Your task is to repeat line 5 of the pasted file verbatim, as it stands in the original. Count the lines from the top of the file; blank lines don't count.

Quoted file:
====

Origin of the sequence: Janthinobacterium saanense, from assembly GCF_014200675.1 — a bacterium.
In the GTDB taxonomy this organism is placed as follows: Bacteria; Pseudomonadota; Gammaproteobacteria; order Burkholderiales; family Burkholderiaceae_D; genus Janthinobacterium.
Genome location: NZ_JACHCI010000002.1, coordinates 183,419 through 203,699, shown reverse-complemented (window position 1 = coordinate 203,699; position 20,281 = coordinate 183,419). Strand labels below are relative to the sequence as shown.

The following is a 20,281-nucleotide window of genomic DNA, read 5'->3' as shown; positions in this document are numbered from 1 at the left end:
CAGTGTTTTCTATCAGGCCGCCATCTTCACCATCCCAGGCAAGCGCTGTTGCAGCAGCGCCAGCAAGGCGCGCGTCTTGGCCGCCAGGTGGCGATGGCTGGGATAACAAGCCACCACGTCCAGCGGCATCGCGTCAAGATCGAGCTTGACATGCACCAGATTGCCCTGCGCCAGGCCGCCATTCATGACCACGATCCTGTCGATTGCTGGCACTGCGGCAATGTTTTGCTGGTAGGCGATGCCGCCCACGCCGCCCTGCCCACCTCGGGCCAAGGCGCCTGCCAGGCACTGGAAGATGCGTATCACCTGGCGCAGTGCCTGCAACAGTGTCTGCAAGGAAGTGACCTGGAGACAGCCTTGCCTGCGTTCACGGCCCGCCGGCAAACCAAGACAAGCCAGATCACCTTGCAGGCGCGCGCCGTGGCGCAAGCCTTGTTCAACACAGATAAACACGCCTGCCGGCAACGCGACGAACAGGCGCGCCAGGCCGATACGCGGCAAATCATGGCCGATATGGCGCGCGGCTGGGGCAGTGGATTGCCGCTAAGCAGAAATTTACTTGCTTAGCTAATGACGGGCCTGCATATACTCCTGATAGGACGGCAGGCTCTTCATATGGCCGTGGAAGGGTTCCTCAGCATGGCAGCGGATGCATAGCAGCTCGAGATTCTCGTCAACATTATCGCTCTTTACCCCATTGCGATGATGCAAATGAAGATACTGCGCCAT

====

CAGTGTTTTCTATCAGGCCGCCATCTTCACCATCCCAGGCAAGCGCTGTTGCAGCAGCGCCAGCAAGGCGCGCGTCTTGGCCGCCAGGTGGCGATGGCTGGGATAACAAGCCACCACGTCCAGCGGCATCGCGTCAAGATCGAGCTTGACATGCACCAGATTGCCCTGCGCCAGGCCGCCATTCATGACCACGATCCTGTCGATTGCTGGCACTGCGGCAATGTTTTGCTGGTAGGCGATGCCGCCCACGCCGCCCTGCCCACCTCGGGCCAAGGCGCCTGCCAGGCACTGGAAGATGCGTATCACCTGGCGCAGTGCCTGCAACAGTGTCTGCAAGGAAGTGACCTGGAGACAGCCTTGCCTGCGTTCACGGCCCGCCGGCAAACCAAGACAAGCCAGATCACCTTGCAGGCGCGCGCCGTGGCGCAAGCCTTGTTCAACACAGATAAACACGCCTGCCGGCAACGCGACGAACAGGCGCGCCAGGCCGATACGCGGCAAATCATGGCCGATATGGCGCGCGGCTGGGGCAGTGGATTGCCGCTAAGCAGAAATTTACTTGCTTAGCTAATGACGGGCCTGCATATACTCCTGATAGGACGGCAGGCTCTTCATATGGCCGTGGAAGGGTTCCTCAGCATGGCAGCGGATGCATAGCAGCTCGAGATTCTCGTCAACATTATCGCTCTTTACCCCATTGCGATGATGCAAATGAAGATACTGCGCCAT